Once More To The Lake

2504 words - 11 pages

Intro Sample...

E.B. White
Once More to the Lake (1941)

One summer, along about 1904, my father rented a camp on a lake in Maine and took us all there for the month of August. We all got ringworm from some kittens and had to rub Pond's Extract on our arms and legs night and morning, and my father rolled over in a canoe with all his clothes on; but outside of that the vacation was a success and from then on none of us ever thought there was any place in the world like that lake in Maine. We returned summer after summer--always on August 1st for one month. I have since become a salt-water man, but sometimes in summer there are days when the restlessness of the tides and the fearful cold of the sea water and the incessant wind which blows across the... View More »

Body Sample...

I began to sustain the illusion that he was I, and therefore, by simple transposition, that I was my father. This sensation persisted, kept cropping up all the time we were there. It was not an entirely new feeling, but in this setting it grew much stronger. I seemed to be living a dual existence. I would be in the middle of some simple act, I would be picking up a bait box or laying down a table fork, or I would be saying something, and suddenly it would be not I but my father who was saying the words or making the gesture. It gave me a creepy sensation.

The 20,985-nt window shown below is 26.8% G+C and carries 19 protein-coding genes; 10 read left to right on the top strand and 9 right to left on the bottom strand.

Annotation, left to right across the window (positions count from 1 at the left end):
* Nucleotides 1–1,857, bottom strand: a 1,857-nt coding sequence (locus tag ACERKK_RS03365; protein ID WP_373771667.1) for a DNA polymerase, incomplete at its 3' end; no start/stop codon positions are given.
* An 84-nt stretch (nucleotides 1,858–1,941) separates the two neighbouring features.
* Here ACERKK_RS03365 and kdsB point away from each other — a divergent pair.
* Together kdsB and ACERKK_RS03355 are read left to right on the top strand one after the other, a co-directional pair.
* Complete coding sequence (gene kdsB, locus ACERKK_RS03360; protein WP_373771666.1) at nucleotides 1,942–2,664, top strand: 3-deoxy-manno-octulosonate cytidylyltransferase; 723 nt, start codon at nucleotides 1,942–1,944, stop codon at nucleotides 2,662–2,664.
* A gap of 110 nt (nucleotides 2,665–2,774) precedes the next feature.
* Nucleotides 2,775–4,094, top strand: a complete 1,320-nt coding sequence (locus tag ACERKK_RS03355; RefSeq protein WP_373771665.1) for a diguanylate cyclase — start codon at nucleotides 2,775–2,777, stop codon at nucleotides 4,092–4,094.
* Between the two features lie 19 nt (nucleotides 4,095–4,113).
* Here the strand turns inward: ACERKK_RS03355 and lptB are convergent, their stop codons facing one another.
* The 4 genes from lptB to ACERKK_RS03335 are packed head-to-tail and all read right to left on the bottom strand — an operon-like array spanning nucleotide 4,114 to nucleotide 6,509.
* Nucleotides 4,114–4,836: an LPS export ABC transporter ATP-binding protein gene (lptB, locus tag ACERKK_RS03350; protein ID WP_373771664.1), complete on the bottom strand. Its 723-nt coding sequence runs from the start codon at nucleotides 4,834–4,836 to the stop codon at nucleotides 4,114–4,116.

We went fishing the first morning. I felt the same damp moss covering the worms in the bait can, and saw the dragonfly alight on the tip of my rod as it hovered a few inches from the surface of the water. It was the arrival of this fly that convinced me beyond any doubt that everything was as it always had been, that the years were a mirage and there had been no years. The small waves were the same, chucking the rowboat under the chin as we fished at anchor, and the boat was the same boat, the same color green and the ribs broken in the same places, and under the floor-boards the same freshwater leavings and debris--the dead helgramite, the wisps of moss, the rusty discarded fishhook, the dried blood from yesterday's catch. We stared silently at the tips of our rods, at the dragonflies that came and wells. I lowered the tip of mine into the water, tentatively, pensively dislodging the fly, which darted two feet away, poised, darted two feet back, and came to rest again a little farther up the rod. There had been no ...

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